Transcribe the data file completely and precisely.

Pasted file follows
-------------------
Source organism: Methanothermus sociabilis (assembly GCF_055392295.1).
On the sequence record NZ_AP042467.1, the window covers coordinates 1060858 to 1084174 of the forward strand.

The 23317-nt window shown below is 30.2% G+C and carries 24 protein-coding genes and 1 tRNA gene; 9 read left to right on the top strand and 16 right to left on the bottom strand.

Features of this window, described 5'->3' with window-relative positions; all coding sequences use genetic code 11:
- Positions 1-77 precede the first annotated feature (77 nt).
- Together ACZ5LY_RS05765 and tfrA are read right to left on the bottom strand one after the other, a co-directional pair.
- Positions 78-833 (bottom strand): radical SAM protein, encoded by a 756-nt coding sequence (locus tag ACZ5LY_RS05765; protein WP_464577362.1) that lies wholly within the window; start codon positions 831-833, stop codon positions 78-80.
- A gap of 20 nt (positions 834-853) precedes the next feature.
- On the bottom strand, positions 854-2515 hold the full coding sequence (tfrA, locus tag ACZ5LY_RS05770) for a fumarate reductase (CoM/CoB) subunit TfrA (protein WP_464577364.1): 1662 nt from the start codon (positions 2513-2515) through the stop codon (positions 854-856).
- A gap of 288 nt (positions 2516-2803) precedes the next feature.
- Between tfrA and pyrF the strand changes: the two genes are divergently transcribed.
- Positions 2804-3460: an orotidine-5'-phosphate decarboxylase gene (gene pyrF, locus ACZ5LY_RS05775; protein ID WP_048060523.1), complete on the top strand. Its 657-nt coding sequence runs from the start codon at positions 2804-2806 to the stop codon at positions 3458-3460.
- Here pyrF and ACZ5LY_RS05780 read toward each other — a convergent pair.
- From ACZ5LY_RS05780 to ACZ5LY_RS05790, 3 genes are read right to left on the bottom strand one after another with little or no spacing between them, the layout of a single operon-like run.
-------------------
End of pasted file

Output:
Source organism: Methanothermus sociabilis (assembly GCF_055392295.1).
On the sequence record NZ_AP042467.1, the window covers coordinates 1060858 to 1084174 of the forward strand.

The 23317-nt window shown below is 30.2% G+C and carries 24 protein-coding genes and 1 tRNA gene; 9 read left to right on the top strand and 16 right to left on the bottom strand.

Features of this window, described 5'->3' with window-relative positions; all coding sequences use genetic code 11:
- Positions 1-77 precede the first annotated feature (77 nt).
- Together ACZ5LY_RS05765 and tfrA are read right to left on the bottom strand one after the other, a co-directional pair.
- Positions 78-833 (bottom strand): radical SAM protein, encoded by a 756-nt coding sequence (locus tag ACZ5LY_RS05765; protein WP_464577362.1) that lies wholly within the window; start codon positions 831-833, stop codon positions 78-80.
- A gap of 20 nt (positions 834-853) precedes the next feature.
- On the bottom strand, positions 854-2515 hold the full coding sequence (tfrA, locus tag ACZ5LY_RS05770) for a fumarate reductase (CoM/CoB) subunit TfrA (protein WP_464577364.1): 1662 nt from the start codon (positions 2513-2515) through the stop codon (positions 854-856).
- A gap of 288 nt (positions 2516-2803) precedes the next feature.
- Between tfrA and pyrF the strand changes: the two genes are divergently transcribed.
- Positions 2804-3460: an orotidine-5'-phosphate decarboxylase gene (gene pyrF, locus ACZ5LY_RS05775; protein ID WP_048060523.1), complete on the top strand. Its 657-nt coding sequence runs from the start codon at positions 2804-2806 to the stop codon at positions 3458-3460.
- Here pyrF and ACZ5LY_RS05780 read toward each other — a convergent pair.
- From ACZ5LY_RS05780 to ACZ5LY_RS05790, 3 genes are read right to left on the bottom strand one after another with little or no spacing between them, the layout of a single operon-like run.